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Keynote Speakers

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Professor Matt Smith, The University of Strathclyde

Originally from Edmonton, Alberta, Matthew Smith is currently Professor of Health History at the University of Strathclyde’s Centre for the Social History of Heath and Healthcare. His interests in the history of health and medicine have centred on psychiatry and mental health, food and nutrition, allergy and immunology and child health.  With the support of the Wellcome Trust and Arts and Humanities Research Council, his research has resulted in monographs, such as An Alternative History of Hyperactivity: Food Additives and the Feingold Diet (2011), Hyperactive: The Controversial History of ADHD (2012) and Another Person’s Poison: A History of Food Allergy, as well as a number of co-edited volumes.  His next monograph will be on the history of social psychiatry and, in future, he hopes to research the history of hydrotherapy in psychiatric practice.  With Professor Cathy Coleborne, he co-edits the Palgrave series, ‘Mental Health in Historical Perspective’.

Professor Chelsea Watego, Queensland University of Technology

Chelsea Watego (formerly Bond) is a Munanjahli and South Sea Islander woman with over 20 years of experience working within Indigenous health as a health worker and researcher.

Chelsea’s work has drawn attention to the role of race in the production of health inequalities. Her current ARC Discovery Grant seeks to build an Indigenist Health Humanities as a new field of research; one that is committed to the survival of Indigenous peoples locally and globally, and foregrounds Indigenous intellectual sovereignty.

She is a prolific writer and public intellectual, having written for IndigenousX, NITV, The Guardian, and The Conversation. She is a founding board member of Inala Wangarra, an Indigenous community development association within her community, a Director of the Institute for Collaborative Race Research, and was one half of the Wild Black Women radio/podcast show, but most importantly, she is also a proud mum to five beautiful children.

Her forthcoming book Another Day in the Colony, published by UQ Press, is to be released in November 2021.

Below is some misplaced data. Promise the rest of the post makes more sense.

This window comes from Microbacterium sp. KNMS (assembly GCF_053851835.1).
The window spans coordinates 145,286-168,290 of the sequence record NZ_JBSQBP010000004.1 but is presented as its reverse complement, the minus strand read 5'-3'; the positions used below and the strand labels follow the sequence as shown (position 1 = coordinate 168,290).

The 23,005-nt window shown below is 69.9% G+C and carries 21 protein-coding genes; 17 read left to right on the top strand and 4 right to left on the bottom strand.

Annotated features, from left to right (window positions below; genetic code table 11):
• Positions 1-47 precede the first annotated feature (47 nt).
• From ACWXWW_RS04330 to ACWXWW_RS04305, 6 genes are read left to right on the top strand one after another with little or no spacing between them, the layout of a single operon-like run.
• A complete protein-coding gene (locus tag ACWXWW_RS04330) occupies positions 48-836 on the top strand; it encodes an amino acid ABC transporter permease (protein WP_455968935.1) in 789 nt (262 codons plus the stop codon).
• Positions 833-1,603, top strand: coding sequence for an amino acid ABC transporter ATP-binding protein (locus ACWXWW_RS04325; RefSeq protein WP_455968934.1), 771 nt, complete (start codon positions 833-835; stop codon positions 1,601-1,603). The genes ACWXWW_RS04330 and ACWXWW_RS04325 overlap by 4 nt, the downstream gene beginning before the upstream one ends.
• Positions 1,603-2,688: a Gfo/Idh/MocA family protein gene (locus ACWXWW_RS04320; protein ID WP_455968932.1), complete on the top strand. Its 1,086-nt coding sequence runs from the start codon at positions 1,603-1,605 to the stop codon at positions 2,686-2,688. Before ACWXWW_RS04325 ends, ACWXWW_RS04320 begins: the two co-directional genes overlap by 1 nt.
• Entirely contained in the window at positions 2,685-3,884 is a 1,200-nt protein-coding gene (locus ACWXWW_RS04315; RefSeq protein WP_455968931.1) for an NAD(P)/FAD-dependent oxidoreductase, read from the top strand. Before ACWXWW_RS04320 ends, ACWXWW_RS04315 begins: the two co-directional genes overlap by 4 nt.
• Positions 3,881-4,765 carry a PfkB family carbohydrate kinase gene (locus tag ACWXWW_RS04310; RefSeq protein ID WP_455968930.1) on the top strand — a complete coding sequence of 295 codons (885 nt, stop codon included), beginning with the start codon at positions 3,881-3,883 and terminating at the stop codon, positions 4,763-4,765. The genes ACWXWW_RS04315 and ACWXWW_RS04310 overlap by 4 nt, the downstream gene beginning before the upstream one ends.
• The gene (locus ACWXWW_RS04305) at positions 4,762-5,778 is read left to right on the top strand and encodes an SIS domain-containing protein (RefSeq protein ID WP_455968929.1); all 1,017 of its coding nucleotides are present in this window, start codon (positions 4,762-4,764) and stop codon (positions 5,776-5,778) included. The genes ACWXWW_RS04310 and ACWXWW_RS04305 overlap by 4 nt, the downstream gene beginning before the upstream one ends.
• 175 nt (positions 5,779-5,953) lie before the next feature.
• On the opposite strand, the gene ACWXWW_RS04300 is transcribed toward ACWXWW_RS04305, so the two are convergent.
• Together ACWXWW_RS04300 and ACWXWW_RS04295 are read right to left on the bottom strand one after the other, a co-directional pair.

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Professor Jeremy Greene, The Johns Hopkins University School of Medicine

Jeremy A. Greene, M.D., Ph.D., is William H. Welch Professor of Medicine and the History of Medicine and Director of the Department of the History of Medicine and the Center for Medical Humanities and Social Medicine at the Johns Hopkins School of Medicine.  His research focuses on the interaction between medical technologies, medical knowledge, and the practice of clinical care. His most recent book, Generic: The Unbranding of Modern Medicines, was published by Johns Hopkins University Press. Greene's first book, Prescribing by Numbers: Drugs and the Definition of Disease, was awarded the Rachel Carson Prize by the Society for the Social Studies of Science and the Edward Kremers Prize by the American Institute of the History of Pharmacy. In addition to publishing broadly about the history of disease in scholarly journals, Dr. Greene has published widely in clinical and public health journals including JAMA, the New England Journal of Medicine, the Lancet, the American Journal of Public Health, and Health Affairs, and for popular audiences such as the Washington Post, Slate, Forbes, The Atlantic, and The Boston Review, as well as broader public engagement via interviews on NPR, television news, and documentaries. Dr. Greene received an MD and a PhD in the History of Science from Harvard University in 2005, finished a residency in Internal Medicine at the Brigham & Women's Hospital in 2008, is board certified in Internal Medicine and a member of the American College of Physicians, and continues to practice primary care medicine in a community health center in East Baltimore.  His current book project, The Anywhere Clinic: How Health Became Electronic is supported by grants from the National Library of Medicine, the Greenwall Foundation, and the Mellon Foundation.

Dr Julia Cummiskey, The University of Tennessee at Chattanooga

Julia Cummiskey earned a master’s degree in public health from Columbia University in 2007 and worked for the New York City Department of Health & Mental Hygiene in the Bureau of Sexually Transmitted Diseases and for the Montefiore Medical Center School Health program before getting a PhD in 2017 in the history of medicine from Johns Hopkins University. In 2019-2020 she held a postdoctoral fellowship at the Institute of the History of Medicine at Johns Hopkins University. She is now an assistant professor of history at the University of Tennessee-Chattanooga where she teaches African history and the history of public health and medicine. Dr. Cummiskey’s work has been published in the journals Isis, Social History of Medicine, and the International Journal of African Historical Studies. She is completing a book about the history of virus research in Uganda from the 1930s to the present and embarking on a new project on the history of health communication strategies in Africa.

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Keynote Speakers: Speakers
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